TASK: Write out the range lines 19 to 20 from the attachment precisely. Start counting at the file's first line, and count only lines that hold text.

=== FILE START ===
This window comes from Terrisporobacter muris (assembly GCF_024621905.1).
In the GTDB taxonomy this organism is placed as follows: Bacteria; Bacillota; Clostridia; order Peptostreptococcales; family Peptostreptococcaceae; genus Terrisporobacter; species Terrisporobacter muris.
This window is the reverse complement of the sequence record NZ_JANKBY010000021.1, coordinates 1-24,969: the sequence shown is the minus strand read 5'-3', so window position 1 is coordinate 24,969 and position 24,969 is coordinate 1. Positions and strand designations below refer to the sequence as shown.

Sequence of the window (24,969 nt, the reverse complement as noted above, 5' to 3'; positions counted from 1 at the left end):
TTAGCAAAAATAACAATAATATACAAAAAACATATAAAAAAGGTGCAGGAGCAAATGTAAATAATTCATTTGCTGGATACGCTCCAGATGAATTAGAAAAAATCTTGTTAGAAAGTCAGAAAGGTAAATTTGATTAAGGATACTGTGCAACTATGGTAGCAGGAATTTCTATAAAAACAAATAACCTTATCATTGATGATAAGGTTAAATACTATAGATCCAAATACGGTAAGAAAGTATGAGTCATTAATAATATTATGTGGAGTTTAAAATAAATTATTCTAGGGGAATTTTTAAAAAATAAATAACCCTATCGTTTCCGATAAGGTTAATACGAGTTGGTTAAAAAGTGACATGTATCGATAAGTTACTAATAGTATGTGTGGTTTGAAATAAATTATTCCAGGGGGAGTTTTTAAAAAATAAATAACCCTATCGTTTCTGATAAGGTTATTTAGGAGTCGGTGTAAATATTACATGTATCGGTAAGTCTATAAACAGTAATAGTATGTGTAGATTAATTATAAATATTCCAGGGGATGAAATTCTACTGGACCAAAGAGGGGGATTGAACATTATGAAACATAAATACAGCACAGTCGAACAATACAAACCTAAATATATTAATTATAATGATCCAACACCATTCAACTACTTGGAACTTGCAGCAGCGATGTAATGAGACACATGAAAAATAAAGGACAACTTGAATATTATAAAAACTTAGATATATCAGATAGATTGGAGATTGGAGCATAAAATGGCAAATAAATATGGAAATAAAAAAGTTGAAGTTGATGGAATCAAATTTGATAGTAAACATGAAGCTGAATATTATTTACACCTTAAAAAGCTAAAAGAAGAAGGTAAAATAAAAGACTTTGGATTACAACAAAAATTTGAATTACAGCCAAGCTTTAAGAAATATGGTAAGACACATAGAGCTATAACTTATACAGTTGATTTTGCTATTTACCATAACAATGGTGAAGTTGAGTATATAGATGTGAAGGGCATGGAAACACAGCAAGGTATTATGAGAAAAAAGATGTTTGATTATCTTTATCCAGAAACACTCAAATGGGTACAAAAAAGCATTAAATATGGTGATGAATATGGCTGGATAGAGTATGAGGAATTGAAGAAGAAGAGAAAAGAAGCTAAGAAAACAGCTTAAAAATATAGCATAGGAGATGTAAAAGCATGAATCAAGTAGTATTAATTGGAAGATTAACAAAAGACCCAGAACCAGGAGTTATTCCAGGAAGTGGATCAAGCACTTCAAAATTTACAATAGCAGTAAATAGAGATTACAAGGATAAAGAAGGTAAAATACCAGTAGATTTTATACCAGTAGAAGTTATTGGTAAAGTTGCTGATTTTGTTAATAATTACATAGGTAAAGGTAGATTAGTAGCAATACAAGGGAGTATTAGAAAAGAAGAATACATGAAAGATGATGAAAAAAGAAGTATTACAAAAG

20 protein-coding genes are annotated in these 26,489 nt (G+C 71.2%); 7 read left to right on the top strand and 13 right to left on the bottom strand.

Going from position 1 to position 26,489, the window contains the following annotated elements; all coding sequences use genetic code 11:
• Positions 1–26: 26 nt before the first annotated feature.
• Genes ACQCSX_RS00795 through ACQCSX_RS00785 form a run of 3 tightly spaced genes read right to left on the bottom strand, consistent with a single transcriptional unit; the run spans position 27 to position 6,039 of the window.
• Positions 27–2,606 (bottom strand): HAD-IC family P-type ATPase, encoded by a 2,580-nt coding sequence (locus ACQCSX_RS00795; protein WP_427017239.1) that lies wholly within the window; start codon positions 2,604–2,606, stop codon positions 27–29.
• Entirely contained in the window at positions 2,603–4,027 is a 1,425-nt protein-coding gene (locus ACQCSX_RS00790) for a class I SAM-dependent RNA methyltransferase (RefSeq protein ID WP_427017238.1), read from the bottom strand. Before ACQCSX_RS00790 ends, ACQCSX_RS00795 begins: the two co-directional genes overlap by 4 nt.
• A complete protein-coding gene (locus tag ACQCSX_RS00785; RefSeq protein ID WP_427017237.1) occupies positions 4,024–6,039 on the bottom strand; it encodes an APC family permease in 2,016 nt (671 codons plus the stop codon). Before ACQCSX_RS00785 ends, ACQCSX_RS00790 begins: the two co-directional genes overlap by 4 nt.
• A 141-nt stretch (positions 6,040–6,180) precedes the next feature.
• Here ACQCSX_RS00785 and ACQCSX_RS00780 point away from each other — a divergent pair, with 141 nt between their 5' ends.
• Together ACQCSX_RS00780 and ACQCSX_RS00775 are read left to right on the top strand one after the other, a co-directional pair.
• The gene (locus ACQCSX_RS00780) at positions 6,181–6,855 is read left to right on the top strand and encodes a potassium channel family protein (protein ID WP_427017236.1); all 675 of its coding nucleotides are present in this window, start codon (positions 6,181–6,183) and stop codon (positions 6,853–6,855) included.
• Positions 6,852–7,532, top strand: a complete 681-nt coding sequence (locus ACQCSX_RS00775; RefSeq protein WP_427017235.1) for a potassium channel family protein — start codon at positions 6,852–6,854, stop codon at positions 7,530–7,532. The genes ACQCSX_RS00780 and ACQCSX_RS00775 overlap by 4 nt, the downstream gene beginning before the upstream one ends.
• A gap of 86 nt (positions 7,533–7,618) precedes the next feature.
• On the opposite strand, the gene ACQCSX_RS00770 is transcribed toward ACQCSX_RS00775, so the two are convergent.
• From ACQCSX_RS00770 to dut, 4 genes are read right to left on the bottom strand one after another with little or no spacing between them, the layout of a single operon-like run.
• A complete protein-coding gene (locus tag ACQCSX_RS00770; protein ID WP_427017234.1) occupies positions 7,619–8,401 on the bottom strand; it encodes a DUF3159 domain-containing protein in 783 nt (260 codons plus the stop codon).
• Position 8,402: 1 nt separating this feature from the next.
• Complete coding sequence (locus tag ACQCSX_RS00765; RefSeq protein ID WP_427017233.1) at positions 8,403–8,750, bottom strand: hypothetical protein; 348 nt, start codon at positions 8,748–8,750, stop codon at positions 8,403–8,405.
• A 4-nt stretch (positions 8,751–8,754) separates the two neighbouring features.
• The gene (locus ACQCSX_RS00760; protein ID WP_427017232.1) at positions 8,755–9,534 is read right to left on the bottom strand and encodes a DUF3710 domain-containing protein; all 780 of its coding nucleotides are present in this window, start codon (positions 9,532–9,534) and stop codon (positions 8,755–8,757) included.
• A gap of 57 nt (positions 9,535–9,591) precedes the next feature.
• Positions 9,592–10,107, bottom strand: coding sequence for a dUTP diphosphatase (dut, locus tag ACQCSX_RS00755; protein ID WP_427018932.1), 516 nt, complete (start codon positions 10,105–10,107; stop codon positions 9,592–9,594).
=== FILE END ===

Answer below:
• On the opposite strand, the gene ACQCSX_RS00770 is transcribed toward ACQCSX_RS00775, so the two are convergent.
• From ACQCSX_RS00770 to dut, 4 genes are read right to left on the bottom strand one after another with little or no spacing between them, the layout of a single operon-like run.